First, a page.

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Basic Design Principles
Basic Design Principles
Basic Design Principles
Basic Design Principles
Basic Design Principles
Basic Design Principles
Basic Design Principles
Basic Design Principles
Basic Design Principles
Basic Design Principles
Basic Design Principles
Basic Design Principles
Basic Design Principles
Basic Design Principles
Basic Design Principles
Basic Design Principles
Basic Design Principles
Basic Design Principles
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Basic Design Principles

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This is a basic introduction to the common design principles. It is mainly definitions & explainations as it is usually presented as part of a discussion/lesson for a high school audience. …

This is a basic introduction to the common design principles. It is mainly definitions & explainations as it is usually presented as part of a discussion/lesson for a high school audience.

Examples of each principle are introduced by either having students view and find their own examples online, or are provided in class by the teacher.

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    This is a basic introduction to the common design principles. It is mainly definitions & explanations as it is usually presented as part of a discussion/lesson for a high school audience.

    Examples of each principle are introduced by either having students view and find their own examples online, or are provided in class by the teacher through guided searches or classroom samples/exemplars.
       Reply 
    Are you sure you want to  Yes  No
    Your message goes here
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Transcript

  • 1. Introduction to the Basic Principles of Design
  • 2. Principles of Design • Are guidelines for designers. • Help us understand what looks “good” and why a design or composition seems “right”. • Helps you to explain your ideas, and why they “work”.
  • 3. The Basic Principles of Design • Rhythm • Variety • Emphasis • Balance • Proportion • Harmony/Unity
  • 4. Rhythm occurs when elements are repeated in a design or layout. Rhythm From Rhythm , we can get a feeling for what comes next, the same way we know how to follow the beat when we listen or dance to music. When we repeat the same shape with the same kind of placement and spacing, we call it a REGULAR RHYTHM.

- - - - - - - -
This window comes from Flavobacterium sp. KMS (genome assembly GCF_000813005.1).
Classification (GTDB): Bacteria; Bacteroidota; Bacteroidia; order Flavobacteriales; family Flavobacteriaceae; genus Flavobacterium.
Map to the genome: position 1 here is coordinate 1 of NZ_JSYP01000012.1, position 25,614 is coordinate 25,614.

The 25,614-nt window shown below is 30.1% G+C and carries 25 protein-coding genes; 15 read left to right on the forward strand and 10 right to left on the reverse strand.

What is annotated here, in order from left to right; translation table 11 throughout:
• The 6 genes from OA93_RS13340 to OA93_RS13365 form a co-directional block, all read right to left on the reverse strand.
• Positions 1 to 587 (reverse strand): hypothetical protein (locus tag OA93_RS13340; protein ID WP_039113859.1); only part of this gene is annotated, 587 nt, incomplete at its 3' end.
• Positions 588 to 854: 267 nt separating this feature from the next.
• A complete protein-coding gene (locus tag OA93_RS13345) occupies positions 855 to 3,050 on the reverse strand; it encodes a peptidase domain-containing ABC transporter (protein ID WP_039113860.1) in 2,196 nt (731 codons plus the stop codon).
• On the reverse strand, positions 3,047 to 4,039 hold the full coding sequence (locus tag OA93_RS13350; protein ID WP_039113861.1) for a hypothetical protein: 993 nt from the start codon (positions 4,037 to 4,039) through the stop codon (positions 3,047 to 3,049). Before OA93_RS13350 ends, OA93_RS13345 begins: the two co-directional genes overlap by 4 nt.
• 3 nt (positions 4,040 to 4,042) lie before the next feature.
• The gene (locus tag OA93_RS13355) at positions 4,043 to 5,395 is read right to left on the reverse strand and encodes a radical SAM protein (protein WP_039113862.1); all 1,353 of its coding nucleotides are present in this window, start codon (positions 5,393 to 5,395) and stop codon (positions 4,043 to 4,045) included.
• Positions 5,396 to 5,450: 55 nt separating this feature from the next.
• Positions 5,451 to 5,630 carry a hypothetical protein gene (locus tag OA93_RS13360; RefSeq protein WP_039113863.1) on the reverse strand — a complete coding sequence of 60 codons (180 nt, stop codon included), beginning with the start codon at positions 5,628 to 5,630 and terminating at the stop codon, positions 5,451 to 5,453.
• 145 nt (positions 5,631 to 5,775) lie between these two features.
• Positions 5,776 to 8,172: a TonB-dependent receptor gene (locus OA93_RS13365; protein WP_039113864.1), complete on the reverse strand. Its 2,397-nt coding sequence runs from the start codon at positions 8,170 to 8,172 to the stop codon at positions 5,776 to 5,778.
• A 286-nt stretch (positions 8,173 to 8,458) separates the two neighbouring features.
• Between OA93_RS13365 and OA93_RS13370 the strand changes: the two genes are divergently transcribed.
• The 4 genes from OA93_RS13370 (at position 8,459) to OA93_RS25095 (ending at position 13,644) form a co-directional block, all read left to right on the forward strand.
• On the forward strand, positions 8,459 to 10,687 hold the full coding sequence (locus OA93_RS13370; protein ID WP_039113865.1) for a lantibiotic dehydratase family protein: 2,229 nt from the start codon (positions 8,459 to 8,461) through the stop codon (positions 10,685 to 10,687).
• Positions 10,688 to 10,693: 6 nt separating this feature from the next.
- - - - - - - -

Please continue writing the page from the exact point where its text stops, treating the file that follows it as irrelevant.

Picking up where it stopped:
• 5. In this arrangement, what would you expect to see here next? Rhythm and Patterns This expectation of what’s supposed to come next also creates a sense of PATTERN. ?
  • 6. Rhythm and Patterns • Sometimes it is the unexpected that makes a pattern interesting. • By “messing” up the rhythm of the pattern, a designer can add variety or emphasis to create interest in the composition.
  • 7. Variety • Variety is using difference to add interest to your design. • Playing with expectations, adding different colours, experimenting with different sizes of elements, or styles of fonts, are just some of the ways to play with variety.
  • 8. Emphasis • Emphasis refers to how a graphic designer gets your attention. • It is a way of making important things stand out.
  • 9. Balance • When all the elements are placed in a way the gives the impression of equal weight or “steadiness” on a page. • To help understand Balance, you first need to understand what “weight” means in the world of graphic design…
  • 10. Examples of Weight • “Weight” in design means “visual weight”: • Elements can “feel” or look like insignificant, unimportant specks, or they can grab your attention with their size, line thickness or placement on the page.
  • 11. In this case, the difference in size directs attention to the bigger, heavier, happy face on the right... …therefore, more visual weight in the bottom right corner than top left corner.
  • 12. Two types of Balance
  • 13. Symmetrical Balance Also known a Formal Balance
  • 14. Asymmetrical Balance Also known as Informal Balance
  • 15. Symmetrical Balance • We tend to use Symmetrical or formal balance to create stability and a “straight forward”, no nonsense approach to composition and layout.
  • 16. Asymmetrical Balance • We tend to use Asymmetrical or Informal balance to create “movement” and interest in the layout, but still trying to create stability and balance in the composition.
  • 17. Proportion • Proportion has to do with different sized elements and the relationship of one thing to another. • For example, something can’t be big unless there is something smaller beside it. • Working with proportions on a page, you must look at the overall composition and ask yourself, “Is this comfortable to look at, or does something seem out of place or out of balance with the rest of the page?”
  • 18. Harmony/Unity • Harmony or Unity in design refers to how all the elements in the composition work together to keep it working as a “whole”.

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